I had 6 weeks until delivery and I was trying to understand and accept things. I was terrified. I felt like a ticking time bomb. I could not sleep. My husband was working nights so I was alone with 4 little ones, eight and under. I was scared I would have a bleed in the middle of the night and the kids would be terrified. When I did sleep I would have nightmares of having a c- section and my incision opening up and I was standing there holding my insides. 

I would hold my little ones and wonder if  I would be able to see them grow up. I would think, "My 2 year-old will not remember me." I think all these thoughts but had no patience with my kids. Then I would think if I don’t make it all they will remember is me snapping at them. 

One of the hardest things I had to deal with was knowing that the people that got me here by doing 3 unnecessary c-sections on me were the same people I now had to trust to get me out of this.

As the weeks went by I realized that I had no control over the outcome. I had to do the best I could and control what I could and give the rest to God.  I had to believe that even if I did not make it through that God would take care of my kids and it would be OK.

Days before my delivery I had to go do pre-op blood work and meet with anesthesia. I was told with the blood loss they were expecting I may have a lot of swelling and fluid in my lungs. They may have to keep me asleep until Friday until the swelling went down. They wanted my family to be prepared. That broke my heart to think I may not see my baby on the day he was born. They said I would go home with a bladder bag if they had to do the hysterectomy. With the scar tissue from my c-section they were sure that they would rip my bladder when they removed my uterus.

Delivery day came saying good bye to my kids was one of the hardest things I ever had to do. They were so excited to meet their brother the next day. And I had no idea if I would ever meet my baby or see my other kids again. 

I got to the hospital around midnight. They got me situated in my room and then let me sleep for a few hours. I would doze off for a few minutes then wake back up with a knot in my stomach and a lump in my throat. I didn't want to be there. I wanted to run far far away from that place.

At 6 a.m. they came in and started to get me prepped for surgery. We had decided that it was best for me to just be put under general. My surgeon was afraid he would lose time if I began to hemorrhage and they had to put me under then. They did not want the baby to be under general any longer then he had to.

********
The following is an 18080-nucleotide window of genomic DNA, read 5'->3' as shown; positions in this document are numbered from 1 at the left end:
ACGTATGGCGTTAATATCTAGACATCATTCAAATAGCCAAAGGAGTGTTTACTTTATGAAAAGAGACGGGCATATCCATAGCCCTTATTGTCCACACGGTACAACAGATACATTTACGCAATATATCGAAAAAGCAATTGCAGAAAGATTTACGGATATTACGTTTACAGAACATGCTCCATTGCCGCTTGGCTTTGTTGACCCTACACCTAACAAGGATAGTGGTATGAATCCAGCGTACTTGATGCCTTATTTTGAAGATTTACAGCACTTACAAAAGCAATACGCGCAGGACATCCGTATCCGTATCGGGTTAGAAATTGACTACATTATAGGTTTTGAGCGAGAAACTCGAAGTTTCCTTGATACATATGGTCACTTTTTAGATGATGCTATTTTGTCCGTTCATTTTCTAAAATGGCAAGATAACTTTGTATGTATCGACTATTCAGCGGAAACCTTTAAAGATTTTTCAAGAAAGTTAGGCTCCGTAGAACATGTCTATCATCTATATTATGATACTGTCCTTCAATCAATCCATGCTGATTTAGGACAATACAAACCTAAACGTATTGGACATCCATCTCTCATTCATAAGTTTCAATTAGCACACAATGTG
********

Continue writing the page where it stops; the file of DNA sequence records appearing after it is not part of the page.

All the prep was done in my room. Anesthesia came and placed a central line in my neck and a large IV in my wrist; both of those were for blood transfusion. They also placed a monitor in my wrist that would send labs and gives them second-by-second blood pressure reading. By this time I was numb, I had shut down. I just prayed and sang worship songs in my head and took myself away from there.

My surgeon came in and did a quick ultrasound to see where he was gonna cut.  As funny as it sounds I was still hoping that he was gonna find that the placenta had moved.

Once it was time to go to the OR the two main surgeons wheeled me down. My husband got off on another floor to wait in the waiting room. I just wanted to scream, “NO!” I didn't want my husband to go. I wanted him there when I fell asleep. I just gave him a kiss and told him I will see you in little while. He said a quick prayer and slipped off the elevator.

We were outside the O.R. doors and had to wait. The blood bank had not brought down the blood that was to be on stand-by in the O.R. There were doctors everywhere. My neck hurt so bad from the central line. I could barely move. And there was so many people coming up introducing themselves. MY nurse kept saying, “Oh my goodness, everyone is here.” She said, "You have the best of the best!"

All of a sudden here comes two big coolers. I just hear everyone say, “OK, let's go.” My surgeon told me, "I have been resting for 2 days for your surgery." 

I said, “Hey, you have to take good care of me. I have lots of little ones that need me.” He said, “Brandy, we know what you got and we are gonna take good care of you.”

Things got real busy in the O.R., they put the oxygen mask on me, and kept telling me to to take nice slow breaths. The mask made me feel like I could not breathe. I was getting frustrated that I was not asleep yet. I wanted it over. No matter what the outcome was gonna be I was ready to get there. Everyone was rubbing my arms telling me that they were there and they aren't gonna leave, that I was OK. I remember thinking I am never gonna fall asleep.

I heard, "Don’t talk, you still have the breathing tube in." I raised my arm and started to write in the air. The nurse got me a paper and pen. I wrote "b" and dozed off, I wrote "a" and dozed off. The nurse said, "Are you writing 'baby'?" and I shook my head yes! She told me that he was healthy, 7lbs 2.5 oz. He had no problems and went straight to the newborn nursery.